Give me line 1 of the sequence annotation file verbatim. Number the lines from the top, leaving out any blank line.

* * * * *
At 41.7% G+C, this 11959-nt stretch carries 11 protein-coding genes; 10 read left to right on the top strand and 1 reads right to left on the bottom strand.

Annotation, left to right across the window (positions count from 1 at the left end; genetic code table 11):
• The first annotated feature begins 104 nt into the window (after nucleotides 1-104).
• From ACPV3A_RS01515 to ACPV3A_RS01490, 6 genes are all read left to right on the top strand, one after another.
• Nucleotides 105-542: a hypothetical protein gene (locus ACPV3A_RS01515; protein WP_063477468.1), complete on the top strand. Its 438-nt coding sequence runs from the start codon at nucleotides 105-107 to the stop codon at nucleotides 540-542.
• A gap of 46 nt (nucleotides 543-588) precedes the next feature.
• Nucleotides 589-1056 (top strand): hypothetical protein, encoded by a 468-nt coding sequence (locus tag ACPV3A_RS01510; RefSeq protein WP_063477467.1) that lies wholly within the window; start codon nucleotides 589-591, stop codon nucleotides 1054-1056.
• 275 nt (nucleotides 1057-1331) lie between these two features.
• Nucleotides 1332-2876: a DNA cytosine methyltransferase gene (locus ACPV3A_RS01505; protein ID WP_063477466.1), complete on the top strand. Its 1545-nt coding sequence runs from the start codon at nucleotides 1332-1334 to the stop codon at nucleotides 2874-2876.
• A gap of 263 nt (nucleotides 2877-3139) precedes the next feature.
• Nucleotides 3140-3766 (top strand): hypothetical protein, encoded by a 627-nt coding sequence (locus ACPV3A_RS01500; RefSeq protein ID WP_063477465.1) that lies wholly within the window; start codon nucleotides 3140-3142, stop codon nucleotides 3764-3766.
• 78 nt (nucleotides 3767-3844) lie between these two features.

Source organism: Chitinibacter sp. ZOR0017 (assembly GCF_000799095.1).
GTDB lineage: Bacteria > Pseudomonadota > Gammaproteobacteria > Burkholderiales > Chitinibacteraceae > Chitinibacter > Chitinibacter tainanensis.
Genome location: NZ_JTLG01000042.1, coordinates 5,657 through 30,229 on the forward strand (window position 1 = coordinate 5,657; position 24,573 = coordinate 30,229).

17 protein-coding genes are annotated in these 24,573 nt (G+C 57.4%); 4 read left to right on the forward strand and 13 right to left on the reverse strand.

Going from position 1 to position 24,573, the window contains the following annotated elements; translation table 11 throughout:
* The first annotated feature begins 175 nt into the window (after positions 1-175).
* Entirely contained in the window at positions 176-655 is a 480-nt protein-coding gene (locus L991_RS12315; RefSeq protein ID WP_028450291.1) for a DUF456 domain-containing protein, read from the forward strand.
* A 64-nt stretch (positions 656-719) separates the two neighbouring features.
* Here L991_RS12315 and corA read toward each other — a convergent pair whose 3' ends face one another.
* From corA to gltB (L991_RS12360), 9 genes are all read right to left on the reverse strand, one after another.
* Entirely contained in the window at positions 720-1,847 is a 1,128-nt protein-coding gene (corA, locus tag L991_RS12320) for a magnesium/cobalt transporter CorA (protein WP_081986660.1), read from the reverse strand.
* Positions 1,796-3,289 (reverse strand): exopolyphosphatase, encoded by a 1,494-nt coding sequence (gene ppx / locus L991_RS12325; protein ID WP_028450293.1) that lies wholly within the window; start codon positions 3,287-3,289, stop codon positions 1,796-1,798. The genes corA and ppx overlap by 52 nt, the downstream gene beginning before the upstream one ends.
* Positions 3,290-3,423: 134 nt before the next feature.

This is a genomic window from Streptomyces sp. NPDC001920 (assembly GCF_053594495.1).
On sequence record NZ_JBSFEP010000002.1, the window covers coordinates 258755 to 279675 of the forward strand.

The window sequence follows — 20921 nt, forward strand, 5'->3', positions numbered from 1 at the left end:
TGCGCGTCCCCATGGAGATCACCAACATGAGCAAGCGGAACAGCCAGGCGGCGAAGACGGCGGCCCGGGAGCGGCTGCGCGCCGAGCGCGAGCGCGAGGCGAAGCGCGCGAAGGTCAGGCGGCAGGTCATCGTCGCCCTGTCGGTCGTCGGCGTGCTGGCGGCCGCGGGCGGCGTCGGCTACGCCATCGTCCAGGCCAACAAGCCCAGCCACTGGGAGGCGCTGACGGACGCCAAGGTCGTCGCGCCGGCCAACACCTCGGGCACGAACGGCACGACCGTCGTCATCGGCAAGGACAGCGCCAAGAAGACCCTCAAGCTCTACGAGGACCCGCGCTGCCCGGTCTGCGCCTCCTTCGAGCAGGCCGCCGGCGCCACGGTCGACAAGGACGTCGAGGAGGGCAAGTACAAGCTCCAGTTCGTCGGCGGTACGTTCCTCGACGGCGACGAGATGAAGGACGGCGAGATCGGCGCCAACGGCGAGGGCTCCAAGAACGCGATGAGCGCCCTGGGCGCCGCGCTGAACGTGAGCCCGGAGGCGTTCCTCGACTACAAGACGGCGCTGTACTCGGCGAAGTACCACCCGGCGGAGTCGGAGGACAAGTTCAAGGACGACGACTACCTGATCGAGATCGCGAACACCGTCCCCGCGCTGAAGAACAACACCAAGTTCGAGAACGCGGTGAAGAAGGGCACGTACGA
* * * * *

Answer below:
At 41.7% G+C, this 11959-nt stretch carries 11 protein-coding genes; 10 read left to right on the top strand and 1 reads right to left on the bottom strand.